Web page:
Minnich tells Russell that "My background is in underwriting, so I’m aware of something of an unspoken dynamic; unspoken but worth knowing about. In a traditional insurance company 25 years ago, the actuary held a role that was higher than the underwriter’s. In many cases, the actuary was responsible for coming up with what was needed as far as averages, but also for the formulas the underwriters would be expected to use to go from the average to a community rate for a particular group. It was very clear that, stature-wise, the actuary was much higher. In fact, there are still actuaries working with clients who don’t like to turn the case over to underwriting because everyone knows that “an actuary can underwrite, but an underwriter can’t actuary.” That dynamic is certainly changing, but there’s still some underlying tension out there. What’s changing it? With the advent of HMOs, you see smaller, regional plans that, because of their size, couldn’t afford to hire an actuary. So they’d look to the underwriter on staff to do the traditional actuarial duties and hire an outside firm for consulting actuarial functions. Now, at the huge insurance companies, which have huge actuarial staffs, some of the more stereotypical actuaries still exist. If that person is one of, say 30, actuaries, he or she may not ever have to interact directly with underwriting or sales. But in the smaller plans that have cropped up, if you’re the only actuary, you don’t have that luxury. The good news for all of us is it’s the actuaries who have personalities closer to underwriters and sales agents who will advance. Likewise, it’s the underwriters who are analytical who will succeed."

For More Information:

Predictive Modeling News


Health Care Is Personal: In Memory of Karen

By Clive Riddle

Just a few months into my first administrative position at a hospital in 1981, just a year out of college, I remember feeling pleased with myself as I edited the Radiation Therapy Center feasibility study I had just spent countless hours and days preparing. It was a thick report full of projections, tables, charts, and narrative. Then in the background, I could year the sobbing outside my office.

My office had been converted from an admissions room, and was situated next to a quiet area for families, off the main lobby. I had never really paid attention my surroundings. I was too into my new job. But the sobbing persisted, and at some point I had to leave my office for a meeting. As I rounded the corner I spied the family, grieving for a loved one that had just passed away upstairs.

In the years to come, as I progressed in my career, becoming CEO of a regional provider owned health plan, I was typically far removed from the actual rendering of health care. Instead I was immersed in the business of it: budgets, monthly reports, department head meetings, actuarial projections, marketing campaigns, contract negotiations, board meetings, personnel issues.

Now and then, but never often enough, I tried to remind myself of that day outside my hospital office, so early in my career, when I first learned that health care is personal, and can not so lightly treated as just another business or commodity.

During my more than dozen years running that health plan, I had the great pleasure of working every day with Karen (Hutcheson) Speziale. She was the Chief Operating Officer of the plan, and she made the plan run, and run well. Karen passed away this past week, after a six and a half year battle with cancer. Karen should have been with us for at least a couple of more decades.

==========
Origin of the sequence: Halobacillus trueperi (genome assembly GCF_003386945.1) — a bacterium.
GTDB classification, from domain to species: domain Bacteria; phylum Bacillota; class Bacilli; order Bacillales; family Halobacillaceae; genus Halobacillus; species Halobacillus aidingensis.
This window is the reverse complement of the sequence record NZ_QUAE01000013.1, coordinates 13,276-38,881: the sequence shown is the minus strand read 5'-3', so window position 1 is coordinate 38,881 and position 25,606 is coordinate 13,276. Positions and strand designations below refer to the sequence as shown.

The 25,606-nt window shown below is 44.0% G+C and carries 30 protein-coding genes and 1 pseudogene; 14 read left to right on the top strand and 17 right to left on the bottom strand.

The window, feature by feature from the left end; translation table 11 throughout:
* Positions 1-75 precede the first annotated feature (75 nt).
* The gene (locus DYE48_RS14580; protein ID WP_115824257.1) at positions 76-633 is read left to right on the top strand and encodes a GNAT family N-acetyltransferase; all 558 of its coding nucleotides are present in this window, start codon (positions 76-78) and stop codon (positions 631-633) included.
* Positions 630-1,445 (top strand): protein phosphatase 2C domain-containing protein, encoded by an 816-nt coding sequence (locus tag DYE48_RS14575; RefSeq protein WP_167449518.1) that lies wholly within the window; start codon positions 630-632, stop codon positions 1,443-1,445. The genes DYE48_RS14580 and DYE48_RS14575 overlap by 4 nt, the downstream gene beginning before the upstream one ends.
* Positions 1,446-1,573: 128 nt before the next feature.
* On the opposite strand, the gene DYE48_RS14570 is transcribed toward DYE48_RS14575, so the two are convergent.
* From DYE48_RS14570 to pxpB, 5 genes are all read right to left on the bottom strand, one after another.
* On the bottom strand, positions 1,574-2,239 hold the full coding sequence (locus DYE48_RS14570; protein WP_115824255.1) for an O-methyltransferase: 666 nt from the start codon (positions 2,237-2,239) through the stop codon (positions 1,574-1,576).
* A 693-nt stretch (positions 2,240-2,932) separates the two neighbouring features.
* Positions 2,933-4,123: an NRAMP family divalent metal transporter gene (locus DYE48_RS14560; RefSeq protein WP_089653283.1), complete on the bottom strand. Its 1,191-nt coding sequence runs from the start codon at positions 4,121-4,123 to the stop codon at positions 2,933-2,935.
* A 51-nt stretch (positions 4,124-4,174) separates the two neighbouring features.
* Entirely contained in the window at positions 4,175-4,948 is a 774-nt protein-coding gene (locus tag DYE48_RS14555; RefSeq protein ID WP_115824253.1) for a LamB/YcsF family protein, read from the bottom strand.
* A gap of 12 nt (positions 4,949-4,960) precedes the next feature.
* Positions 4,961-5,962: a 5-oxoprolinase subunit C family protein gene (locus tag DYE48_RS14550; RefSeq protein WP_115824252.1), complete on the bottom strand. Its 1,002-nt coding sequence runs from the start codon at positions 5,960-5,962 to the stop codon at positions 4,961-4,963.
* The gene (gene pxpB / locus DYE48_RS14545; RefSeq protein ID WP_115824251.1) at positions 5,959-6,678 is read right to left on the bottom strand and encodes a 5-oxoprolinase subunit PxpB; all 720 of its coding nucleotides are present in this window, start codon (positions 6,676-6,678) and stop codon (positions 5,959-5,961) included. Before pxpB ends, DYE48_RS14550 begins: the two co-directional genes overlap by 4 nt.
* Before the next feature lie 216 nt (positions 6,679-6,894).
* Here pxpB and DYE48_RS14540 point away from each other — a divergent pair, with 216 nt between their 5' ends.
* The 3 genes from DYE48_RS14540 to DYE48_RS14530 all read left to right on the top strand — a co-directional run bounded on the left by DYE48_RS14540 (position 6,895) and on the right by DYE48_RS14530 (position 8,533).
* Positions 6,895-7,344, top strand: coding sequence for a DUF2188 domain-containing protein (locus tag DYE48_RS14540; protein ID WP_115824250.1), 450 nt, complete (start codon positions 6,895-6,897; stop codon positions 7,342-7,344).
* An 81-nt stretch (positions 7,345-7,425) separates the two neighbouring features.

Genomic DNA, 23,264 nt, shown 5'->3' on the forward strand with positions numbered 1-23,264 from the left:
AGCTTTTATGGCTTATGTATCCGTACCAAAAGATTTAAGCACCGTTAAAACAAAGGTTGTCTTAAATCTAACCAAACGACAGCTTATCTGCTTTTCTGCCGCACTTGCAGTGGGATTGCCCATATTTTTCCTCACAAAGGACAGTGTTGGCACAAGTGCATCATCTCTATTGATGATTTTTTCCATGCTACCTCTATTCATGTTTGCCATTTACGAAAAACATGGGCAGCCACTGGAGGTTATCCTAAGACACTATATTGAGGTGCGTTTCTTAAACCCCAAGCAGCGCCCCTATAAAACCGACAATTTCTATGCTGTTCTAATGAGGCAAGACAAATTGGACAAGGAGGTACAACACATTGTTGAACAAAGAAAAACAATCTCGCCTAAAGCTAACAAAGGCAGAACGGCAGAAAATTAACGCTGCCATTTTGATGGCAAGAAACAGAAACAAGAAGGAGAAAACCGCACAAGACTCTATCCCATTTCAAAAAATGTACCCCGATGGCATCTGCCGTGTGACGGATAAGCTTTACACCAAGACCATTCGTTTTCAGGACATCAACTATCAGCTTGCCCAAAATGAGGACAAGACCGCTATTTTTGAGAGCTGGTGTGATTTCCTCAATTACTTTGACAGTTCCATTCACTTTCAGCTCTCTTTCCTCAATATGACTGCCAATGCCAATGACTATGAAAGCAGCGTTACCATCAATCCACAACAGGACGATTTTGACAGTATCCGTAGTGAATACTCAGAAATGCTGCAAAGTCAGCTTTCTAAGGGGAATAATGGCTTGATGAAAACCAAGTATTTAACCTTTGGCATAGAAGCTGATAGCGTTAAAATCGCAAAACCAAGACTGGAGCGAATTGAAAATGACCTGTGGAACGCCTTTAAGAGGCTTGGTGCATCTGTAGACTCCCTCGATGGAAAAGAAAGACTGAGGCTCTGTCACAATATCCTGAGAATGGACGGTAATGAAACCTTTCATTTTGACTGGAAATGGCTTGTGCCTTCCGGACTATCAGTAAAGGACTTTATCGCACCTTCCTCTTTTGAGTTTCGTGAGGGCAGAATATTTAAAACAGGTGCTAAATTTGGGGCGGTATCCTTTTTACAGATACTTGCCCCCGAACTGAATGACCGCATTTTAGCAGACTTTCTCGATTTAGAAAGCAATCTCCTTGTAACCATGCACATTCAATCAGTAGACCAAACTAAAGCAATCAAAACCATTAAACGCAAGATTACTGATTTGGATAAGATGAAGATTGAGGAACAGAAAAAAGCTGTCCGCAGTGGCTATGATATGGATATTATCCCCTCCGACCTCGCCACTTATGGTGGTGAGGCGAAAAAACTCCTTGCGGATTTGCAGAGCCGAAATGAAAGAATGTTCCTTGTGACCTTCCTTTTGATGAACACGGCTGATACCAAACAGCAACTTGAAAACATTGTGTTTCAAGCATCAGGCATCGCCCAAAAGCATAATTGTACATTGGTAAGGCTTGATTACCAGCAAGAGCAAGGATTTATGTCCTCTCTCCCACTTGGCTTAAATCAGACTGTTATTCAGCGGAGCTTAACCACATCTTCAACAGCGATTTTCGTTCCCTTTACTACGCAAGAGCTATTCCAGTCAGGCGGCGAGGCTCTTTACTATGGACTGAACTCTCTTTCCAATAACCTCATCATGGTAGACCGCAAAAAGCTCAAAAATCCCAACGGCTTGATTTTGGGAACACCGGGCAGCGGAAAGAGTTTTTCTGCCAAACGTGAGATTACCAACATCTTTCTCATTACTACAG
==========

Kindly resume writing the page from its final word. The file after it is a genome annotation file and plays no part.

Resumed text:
I remember sitting in my health plan office with Karen and our Medical Director, making decisions on proposed benefit and coinsurance levels for the coming plan year. We set a higher coinsurance level and benefit limitation for Total Parenteral Nutrition (TPN), which was at the time increasingly being used in the treatment of Crohn’s Disease. Years later, one of my children would be diagnosed with Crohn’s. We also set various new benefit parameters for several different prescription and treatment options for cancer.

Health care is personal.

After I left that health plan to start MCOL, Karen went on to take a position with Kaiser Permanente, developing and then managing their expansion in our market. Kaiser is now the dominant health plan in our area. Later, Karen moved away to San Diego, and really flourished there.

Karen volunteered significant time in elementary school classrooms. She became the advisor for the local chapter of her Sorority at the university. She spent countless hours on other civic activities. Several of her former department heads from our old health plan remained the closest of friends with her, taking really cool vacations together, and staying in constant touch. She also kept very close ties with her family. When Karen’s illness required that she fully retire from her job, she continued all her contributions to the community.

I very recently took a quick trip to visit with Karen. She had just returned from a visit to the Kindergarten class where she helped the kids learn to read. They had put on a program just for her. On the wall in her office was a plaque recently given to her by her Sorority as the national “Alumna of the Year.” The perpetual annual award will now bear her name.

Karen’s investment in community time should serve as a wake up  call to all of us working on the business side of health care, to put and keep some balance in our lives, as Karen did.

Karen shared with me how recently at the hospital she had an hour long conversation with a nurse on what was wrong with health care. Karen laughed about it, but its hard to argue that there is something significant that needs to be done with health care. We can start by remembering how personal it is.

Anyone reading this who knew Karen Speziale might be interested to know that donations in her memory can be made to San Diego Hospice at www.sdhospice.org